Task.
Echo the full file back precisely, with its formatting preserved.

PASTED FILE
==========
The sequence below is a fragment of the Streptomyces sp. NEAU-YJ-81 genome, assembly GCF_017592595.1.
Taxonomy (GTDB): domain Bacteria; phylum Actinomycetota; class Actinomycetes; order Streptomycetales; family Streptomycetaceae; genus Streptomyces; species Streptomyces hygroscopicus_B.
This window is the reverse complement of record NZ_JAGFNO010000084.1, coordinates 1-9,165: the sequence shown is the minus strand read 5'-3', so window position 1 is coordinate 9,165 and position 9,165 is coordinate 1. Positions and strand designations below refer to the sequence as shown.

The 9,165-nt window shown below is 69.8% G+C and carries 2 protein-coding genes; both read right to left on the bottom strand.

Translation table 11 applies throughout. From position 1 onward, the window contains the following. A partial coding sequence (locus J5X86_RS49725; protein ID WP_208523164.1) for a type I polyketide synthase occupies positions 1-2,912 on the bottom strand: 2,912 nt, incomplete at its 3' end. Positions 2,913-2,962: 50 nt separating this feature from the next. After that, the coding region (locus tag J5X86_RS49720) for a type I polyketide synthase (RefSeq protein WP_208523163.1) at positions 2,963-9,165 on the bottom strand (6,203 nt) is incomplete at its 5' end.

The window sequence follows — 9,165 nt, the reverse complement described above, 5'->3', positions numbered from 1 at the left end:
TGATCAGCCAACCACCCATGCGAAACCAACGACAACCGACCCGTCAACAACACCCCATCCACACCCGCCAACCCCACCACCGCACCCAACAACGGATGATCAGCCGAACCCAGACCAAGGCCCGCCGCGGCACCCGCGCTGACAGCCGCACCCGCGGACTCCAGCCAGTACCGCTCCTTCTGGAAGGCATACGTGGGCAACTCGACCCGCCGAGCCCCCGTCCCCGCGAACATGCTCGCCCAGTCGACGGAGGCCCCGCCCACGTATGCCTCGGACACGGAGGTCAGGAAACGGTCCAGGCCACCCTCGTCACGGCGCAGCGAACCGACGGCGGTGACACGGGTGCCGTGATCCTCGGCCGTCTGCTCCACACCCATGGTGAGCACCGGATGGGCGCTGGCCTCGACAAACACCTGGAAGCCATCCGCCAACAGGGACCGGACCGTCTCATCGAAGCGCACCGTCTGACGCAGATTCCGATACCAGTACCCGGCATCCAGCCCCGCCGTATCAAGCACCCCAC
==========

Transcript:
The sequence below is a fragment of the Streptomyces sp. NEAU-YJ-81 genome, assembly GCF_017592595.1.
Taxonomy (GTDB): domain Bacteria; phylum Actinomycetota; class Actinomycetes; order Streptomycetales; family Streptomycetaceae; genus Streptomyces; species Streptomyces hygroscopicus_B.
This window is the reverse complement of record NZ_JAGFNO010000084.1, coordinates 1-9,165: the sequence shown is the minus strand read 5'-3', so window position 1 is coordinate 9,165 and position 9,165 is coordinate 1. Positions and strand designations below refer to the sequence as shown.

The 9,165-nt window shown below is 69.8% G+C and carries 2 protein-coding genes; both read right to left on the bottom strand.

Translation table 11 applies throughout. From position 1 onward, the window contains the following. A partial coding sequence (locus J5X86_RS49725; protein ID WP_208523164.1) for a type I polyketide synthase occupies positions 1-2,912 on the bottom strand: 2,912 nt, incomplete at its 3' end. Positions 2,913-2,962: 50 nt separating this feature from the next. After that, the coding region (locus tag J5X86_RS49720) for a type I polyketide synthase (RefSeq protein WP_208523163.1) at positions 2,963-9,165 on the bottom strand (6,203 nt) is incomplete at its 5' end.

The window sequence follows — 9,165 nt, the reverse complement described above, 5'->3', positions numbered from 1 at the left end:
TGATCAGCCAACCACCCATGCGAAACCAACGACAACCGACCCGTCAACAACACCCCATCCACACCCGCCAACCCCACCACCGCACCCAACAACGGATGATCAGCCGAACCCAGACCAAGGCCCGCCGCGGCACCCGCGCTGACAGCCGCACCCGCGGACTCCAGCCAGTACCGCTCCTTCTGGAAGGCATACGTGGGCAACTCGACCCGCCGAGCCCCCGTCCCCGCGAACATGCTCGCCCAGTCGACGGAGGCCCCGCCCACGTATGCCTCGGACACGGAGGTCAGGAAACGGTCCAGGCCACCCTCGTCACGGCGCAGCGAACCGACGGCGGTGACACGGGTGCCGTGATCCTCGGCCGTCTGCTCCACACCCATGGTGAGCACCGGATGGGCGCTGGCCTCGACAAACACCTGGAAGCCATCCGCCAACAGGGACCGGACCGTCTCATCGAAGCGCACCGTCTGACGCAGATTCCGATACCAGTACCCGGCATCCAGCCCCGCCGTATCAAGCACCCCAC